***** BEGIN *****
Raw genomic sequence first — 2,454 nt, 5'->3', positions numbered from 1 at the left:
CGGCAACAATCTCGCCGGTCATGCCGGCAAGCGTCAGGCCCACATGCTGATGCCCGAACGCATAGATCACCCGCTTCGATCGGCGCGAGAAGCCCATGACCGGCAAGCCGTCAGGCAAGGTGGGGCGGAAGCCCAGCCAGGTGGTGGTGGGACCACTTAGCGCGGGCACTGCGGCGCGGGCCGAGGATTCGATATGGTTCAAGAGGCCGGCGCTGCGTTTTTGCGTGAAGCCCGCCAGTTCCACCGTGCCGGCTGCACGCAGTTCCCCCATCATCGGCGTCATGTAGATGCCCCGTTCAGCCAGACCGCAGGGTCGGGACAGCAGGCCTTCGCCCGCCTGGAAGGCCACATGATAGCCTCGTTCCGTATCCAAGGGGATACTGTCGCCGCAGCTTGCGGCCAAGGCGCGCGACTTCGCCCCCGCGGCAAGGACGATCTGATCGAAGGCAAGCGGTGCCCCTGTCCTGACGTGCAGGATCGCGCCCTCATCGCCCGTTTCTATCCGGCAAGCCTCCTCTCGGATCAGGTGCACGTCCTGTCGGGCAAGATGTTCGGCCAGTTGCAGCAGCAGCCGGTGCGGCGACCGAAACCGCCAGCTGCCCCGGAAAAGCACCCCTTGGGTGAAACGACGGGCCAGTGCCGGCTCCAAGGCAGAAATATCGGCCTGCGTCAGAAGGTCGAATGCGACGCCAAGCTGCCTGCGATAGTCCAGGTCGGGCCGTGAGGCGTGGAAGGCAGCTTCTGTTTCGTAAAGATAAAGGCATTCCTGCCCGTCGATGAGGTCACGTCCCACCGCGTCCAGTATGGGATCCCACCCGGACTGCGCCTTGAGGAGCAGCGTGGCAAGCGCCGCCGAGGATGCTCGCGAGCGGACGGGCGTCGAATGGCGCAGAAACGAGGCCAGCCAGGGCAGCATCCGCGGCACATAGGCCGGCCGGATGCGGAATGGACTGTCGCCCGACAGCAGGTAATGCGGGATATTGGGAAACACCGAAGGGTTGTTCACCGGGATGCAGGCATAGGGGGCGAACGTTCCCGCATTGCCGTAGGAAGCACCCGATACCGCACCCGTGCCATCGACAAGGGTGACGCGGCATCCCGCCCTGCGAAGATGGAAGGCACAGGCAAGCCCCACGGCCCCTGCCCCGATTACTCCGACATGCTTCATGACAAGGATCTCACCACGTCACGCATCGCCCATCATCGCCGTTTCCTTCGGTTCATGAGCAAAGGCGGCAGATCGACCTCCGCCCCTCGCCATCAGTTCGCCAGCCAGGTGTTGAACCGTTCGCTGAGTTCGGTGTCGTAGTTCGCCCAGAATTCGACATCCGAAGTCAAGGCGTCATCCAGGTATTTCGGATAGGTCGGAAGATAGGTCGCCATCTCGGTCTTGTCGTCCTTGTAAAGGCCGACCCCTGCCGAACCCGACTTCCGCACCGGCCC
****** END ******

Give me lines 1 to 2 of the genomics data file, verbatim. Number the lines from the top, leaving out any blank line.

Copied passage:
Raw genomic sequence first — 2,454 nt, 5'->3', positions numbered from 1 at the left:
CGGCAACAATCTCGCCGGTCATGCCGGCAAGCGTCAGGCCCACATGCTGATGCCCGAACGCATAGATCACCCGCTTCGATCGGCGCGAGAAGCCCATGACCGGCAAGCCGTCAGGCAAGGTGGGGCGGAAGCCCAGCCAGGTGGTGGTGGGACCACTTAGCGCGGGCACTGCGGCGCGGGCCGAGGATTCGATATGGTTCAAGAGGCCGGCGCTGCGTTTTTGCGTGAAGCCCGCCAGTTCCACCGTGCCGGCTGCACGCAGTTCCCCCATCATCGGCGTCATGTAGATGCCCCGTTCAGCCAGACCGCAGGGTCGGGACAGCAGGCCTTCGCCCGCCTGGAAGGCCACATGATAGCCTCGTTCCGTATCCAAGGGGATACTGTCGCCGCAGCTTGCGGCCAAGGCGCGCGACTTCGCCCCCGCGGCAAGGACGATCTGATCGAAGGCAAGCGGTGCCCCTGTCCTGACGTGCAGGATCGCGCCCTCATCGCCCGTTTCTATCCGGCAAGCCTCCTCTCGGATCAGGTGCACGTCCTGTCGGGCAAGATGTTCGGCCAGTTGCAGCAGCAGCCGGTGCGGCGACCGAAACCGCCAGCTGCCCCGGAAAAGCACCCCTTGGGTGAAACGACGGGCCAGTGCCGGCTCCAAGGCAGAAATATCGGCCTGCGTCAGAAGGTCGAATGCGACGCCAAGCTGCCTGCGATAGTCCAGGTCGGGCCGTGAGGCGTGGAAGGCAGCTTCTGTTTCGTAAAGATAAAGGCATTCCTGCCCGTCGATGAGGTCACGTCCCACCGCGTCCAGTATGGGATCCCACCCGGACTGCGCCTTGAGGAGCAGCGTGGCAAGCGCCGCCGAGGATGCTCGCGAGCGGACGGGCGTCGAATGGCGCAGAAACGAGGCCAGCCAGGGCAGCATCCGCGGCACATAGGCCGGCCGGATGCGGAATGGACTGTCGCCCGACAGCAGGTAATGCGGGATATTGGGAAACACCGAAGGGTTGTTCACCGGGATGCAGGCATAGGGGGCGAACGTTCCCGCATTGCCGTAGGAAGCACCCGATACCGCACCCGTGCCATCGACAAGGGTGACGCGGCATCCCGCCCTGCGAAGATGGAAGGCACAGGCAAGCCCCACGGCCCCTGCCCCGATTACTCCGACATGCTTCATGACAAGGATCTCACCACGTCACGCATCGCCCATCATCGCCGTTTCCTTCGGTTCATGAGCAAAGGCGGCAGATCGACCTCCGCCCCTCGCCATCAGTTCGCCAGCCAGGTGTTGAACCGTTCGCTGAGTTCGGTGTCGTAGTTCGCCCAGAATTCGACATCCGAAGTCAAGGCGTCATCCAGGTATTTCGGATAGGTCGGAAGATAGGTCGCCATCTCGGTCTTGTCGTCCTTGTAAAGGCCGACCCCTGCCGAACCCGACTTCCGCACCGGCCC